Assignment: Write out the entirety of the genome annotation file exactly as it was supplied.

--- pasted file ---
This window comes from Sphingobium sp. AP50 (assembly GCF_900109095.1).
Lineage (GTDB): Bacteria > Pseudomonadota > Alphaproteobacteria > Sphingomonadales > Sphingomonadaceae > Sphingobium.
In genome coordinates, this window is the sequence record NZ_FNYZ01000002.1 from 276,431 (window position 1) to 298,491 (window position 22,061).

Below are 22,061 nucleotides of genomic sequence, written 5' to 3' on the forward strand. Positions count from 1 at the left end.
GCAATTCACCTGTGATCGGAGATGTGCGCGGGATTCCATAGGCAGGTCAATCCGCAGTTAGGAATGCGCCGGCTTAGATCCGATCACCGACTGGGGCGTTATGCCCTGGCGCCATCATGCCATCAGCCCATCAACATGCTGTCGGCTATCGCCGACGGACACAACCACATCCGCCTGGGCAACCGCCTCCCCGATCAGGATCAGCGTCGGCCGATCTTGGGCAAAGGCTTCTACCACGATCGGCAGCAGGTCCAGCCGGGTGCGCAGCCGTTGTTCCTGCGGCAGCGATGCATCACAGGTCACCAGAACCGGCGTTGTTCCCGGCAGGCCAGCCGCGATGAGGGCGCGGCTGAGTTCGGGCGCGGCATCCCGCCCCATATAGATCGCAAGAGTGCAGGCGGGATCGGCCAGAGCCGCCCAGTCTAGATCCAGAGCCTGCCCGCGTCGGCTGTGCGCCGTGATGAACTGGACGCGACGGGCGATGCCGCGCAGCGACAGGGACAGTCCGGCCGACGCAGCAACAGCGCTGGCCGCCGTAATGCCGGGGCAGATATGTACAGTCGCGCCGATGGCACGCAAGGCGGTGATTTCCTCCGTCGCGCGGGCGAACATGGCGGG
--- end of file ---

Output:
This window comes from Sphingobium sp. AP50 (assembly GCF_900109095.1).
Lineage (GTDB): Bacteria > Pseudomonadota > Alphaproteobacteria > Sphingomonadales > Sphingomonadaceae > Sphingobium.
In genome coordinates, this window is the sequence record NZ_FNYZ01000002.1 from 276,431 (window position 1) to 298,491 (window position 22,061).

Below are 22,061 nucleotides of genomic sequence, written 5' to 3' on the forward strand. Positions count from 1 at the left end.
GCAATTCACCTGTGATCGGAGATGTGCGCGGGATTCCATAGGCAGGTCAATCCGCAGTTAGGAATGCGCCGGCTTAGATCCGATCACCGACTGGGGCGTTATGCCCTGGCGCCATCATGCCATCAGCCCATCAACATGCTGTCGGCTATCGCCGACGGACACAACCACATCCGCCTGGGCAACCGCCTCCCCGATCAGGATCAGCGTCGGCCGATCTTGGGCAAAGGCTTCTACCACGATCGGCAGCAGGTCCAGCCGGGTGCGCAGCCGTTGTTCCTGCGGCAGCGATGCATCACAGGTCACCAGAACCGGCGTTGTTCCCGGCAGGCCAGCCGCGATGAGGGCGCGGCTGAGTTCGGGCGCGGCATCCCGCCCCATATAGATCGCAAGAGTGCAGGCGGGATCGGCCAGAGCCGCCCAGTCTAGATCCAGAGCCTGCCCGCGTCGGCTGTGCGCCGTGATGAACTGGACGCGACGGGCGATGCCGCGCAGCGACAGGGACAGTCCGGCCGACGCAGCAACAGCGCTGGCCGCCGTAATGCCGGGGCAGATATGTACAGTCGCGCCGATGGCACGCAAGGCGGTGATTTCCTCCGTCGCGCGGGCGAACATGGCGGG